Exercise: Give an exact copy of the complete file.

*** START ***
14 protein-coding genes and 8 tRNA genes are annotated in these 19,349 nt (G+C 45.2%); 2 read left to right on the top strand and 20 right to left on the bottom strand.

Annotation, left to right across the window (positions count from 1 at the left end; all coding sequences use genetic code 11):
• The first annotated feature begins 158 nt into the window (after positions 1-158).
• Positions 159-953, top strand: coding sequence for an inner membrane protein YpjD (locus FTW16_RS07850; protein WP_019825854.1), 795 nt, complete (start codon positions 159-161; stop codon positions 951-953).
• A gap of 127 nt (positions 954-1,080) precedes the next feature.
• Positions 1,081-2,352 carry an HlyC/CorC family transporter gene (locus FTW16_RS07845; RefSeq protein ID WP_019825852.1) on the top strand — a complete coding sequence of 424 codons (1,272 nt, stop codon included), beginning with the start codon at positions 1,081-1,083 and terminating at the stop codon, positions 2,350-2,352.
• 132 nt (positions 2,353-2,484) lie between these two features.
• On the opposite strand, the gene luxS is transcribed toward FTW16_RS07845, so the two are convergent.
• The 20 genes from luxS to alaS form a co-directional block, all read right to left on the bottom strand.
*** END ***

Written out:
14 protein-coding genes and 8 tRNA genes are annotated in these 19,349 nt (G+C 45.2%); 2 read left to right on the top strand and 20 right to left on the bottom strand.

Annotation, left to right across the window (positions count from 1 at the left end; all coding sequences use genetic code 11):
• The first annotated feature begins 158 nt into the window (after positions 1-158).
• Positions 159-953, top strand: coding sequence for an inner membrane protein YpjD (locus FTW16_RS07850; protein WP_019825854.1), 795 nt, complete (start codon positions 159-161; stop codon positions 951-953).
• A gap of 127 nt (positions 954-1,080) precedes the next feature.
• Positions 1,081-2,352 carry an HlyC/CorC family transporter gene (locus FTW16_RS07845; RefSeq protein ID WP_019825852.1) on the top strand — a complete coding sequence of 424 codons (1,272 nt, stop codon included), beginning with the start codon at positions 1,081-1,083 and terminating at the stop codon, positions 2,350-2,352.
• 132 nt (positions 2,353-2,484) lie between these two features.
• On the opposite strand, the gene luxS is transcribed toward FTW16_RS07845, so the two are convergent.
• The 20 genes from luxS to alaS form a co-directional block, all read right to left on the bottom strand.